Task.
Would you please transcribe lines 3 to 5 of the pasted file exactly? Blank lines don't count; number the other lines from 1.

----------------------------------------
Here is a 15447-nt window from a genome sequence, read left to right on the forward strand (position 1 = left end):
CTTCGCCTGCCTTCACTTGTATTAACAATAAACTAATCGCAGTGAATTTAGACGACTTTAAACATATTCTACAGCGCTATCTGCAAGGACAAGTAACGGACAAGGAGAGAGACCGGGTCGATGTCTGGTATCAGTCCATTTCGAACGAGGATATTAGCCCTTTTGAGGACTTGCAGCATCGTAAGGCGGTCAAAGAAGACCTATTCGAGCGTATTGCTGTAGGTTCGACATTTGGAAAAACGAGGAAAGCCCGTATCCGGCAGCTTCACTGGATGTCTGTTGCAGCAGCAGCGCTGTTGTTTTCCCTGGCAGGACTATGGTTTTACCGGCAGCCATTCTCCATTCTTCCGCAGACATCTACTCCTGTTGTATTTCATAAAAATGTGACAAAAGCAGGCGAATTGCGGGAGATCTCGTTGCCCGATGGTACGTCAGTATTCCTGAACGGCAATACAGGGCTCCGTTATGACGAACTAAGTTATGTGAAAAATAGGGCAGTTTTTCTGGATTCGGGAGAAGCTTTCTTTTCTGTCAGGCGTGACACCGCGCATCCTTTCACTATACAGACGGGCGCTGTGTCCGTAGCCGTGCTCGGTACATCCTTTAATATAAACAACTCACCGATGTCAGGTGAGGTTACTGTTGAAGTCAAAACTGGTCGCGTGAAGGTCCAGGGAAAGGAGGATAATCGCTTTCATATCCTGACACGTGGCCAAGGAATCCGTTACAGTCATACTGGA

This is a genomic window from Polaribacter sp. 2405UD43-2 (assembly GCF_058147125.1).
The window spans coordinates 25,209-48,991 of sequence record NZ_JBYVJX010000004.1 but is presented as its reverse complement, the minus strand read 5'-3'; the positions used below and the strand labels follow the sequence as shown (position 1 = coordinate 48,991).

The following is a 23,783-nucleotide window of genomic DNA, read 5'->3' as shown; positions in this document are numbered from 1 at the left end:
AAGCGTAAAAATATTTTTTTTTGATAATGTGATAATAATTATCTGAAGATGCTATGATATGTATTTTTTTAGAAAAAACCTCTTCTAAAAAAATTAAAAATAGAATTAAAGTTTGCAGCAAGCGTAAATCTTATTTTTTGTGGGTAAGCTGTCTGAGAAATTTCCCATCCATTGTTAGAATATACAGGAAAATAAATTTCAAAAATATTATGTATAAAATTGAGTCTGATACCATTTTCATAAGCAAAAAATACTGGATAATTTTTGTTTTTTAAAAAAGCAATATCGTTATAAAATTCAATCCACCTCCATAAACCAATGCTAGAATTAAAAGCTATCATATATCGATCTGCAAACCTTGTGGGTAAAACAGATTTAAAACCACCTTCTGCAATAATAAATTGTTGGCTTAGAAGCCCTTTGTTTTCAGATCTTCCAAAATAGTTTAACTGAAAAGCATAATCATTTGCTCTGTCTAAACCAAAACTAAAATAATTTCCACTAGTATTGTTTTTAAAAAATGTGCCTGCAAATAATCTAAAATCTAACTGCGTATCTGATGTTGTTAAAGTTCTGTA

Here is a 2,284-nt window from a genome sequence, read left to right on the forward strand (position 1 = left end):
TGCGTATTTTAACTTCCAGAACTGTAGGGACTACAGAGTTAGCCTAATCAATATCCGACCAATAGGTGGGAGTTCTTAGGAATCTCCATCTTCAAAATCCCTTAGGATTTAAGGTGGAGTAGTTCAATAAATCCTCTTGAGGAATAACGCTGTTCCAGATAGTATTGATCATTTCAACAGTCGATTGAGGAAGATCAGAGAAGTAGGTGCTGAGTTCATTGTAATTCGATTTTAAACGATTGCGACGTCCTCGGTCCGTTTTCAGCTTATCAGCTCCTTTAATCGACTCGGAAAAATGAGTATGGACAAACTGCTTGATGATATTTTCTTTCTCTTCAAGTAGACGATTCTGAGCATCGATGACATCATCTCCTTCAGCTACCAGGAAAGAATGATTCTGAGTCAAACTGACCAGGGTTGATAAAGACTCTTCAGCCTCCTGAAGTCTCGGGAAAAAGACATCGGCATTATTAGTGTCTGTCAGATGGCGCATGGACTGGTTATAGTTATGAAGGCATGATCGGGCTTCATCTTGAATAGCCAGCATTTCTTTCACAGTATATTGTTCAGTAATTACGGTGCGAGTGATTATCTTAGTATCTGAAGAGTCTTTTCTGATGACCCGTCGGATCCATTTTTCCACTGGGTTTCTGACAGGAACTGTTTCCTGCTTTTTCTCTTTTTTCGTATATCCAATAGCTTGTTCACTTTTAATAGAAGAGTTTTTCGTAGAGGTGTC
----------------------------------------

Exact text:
This is a genomic window from Polaribacter sp. 2405UD43-2 (assembly GCF_058147125.1).
The window spans coordinates 25,209-48,991 of sequence record NZ_JBYVJX010000004.1 but is presented as its reverse complement, the minus strand read 5'-3'; the positions used below and the strand labels follow the sequence as shown (position 1 = coordinate 48,991).

The following is a 23,783-nucleotide window of genomic DNA, read 5'->3' as shown; positions in this document are numbered from 1 at the left end: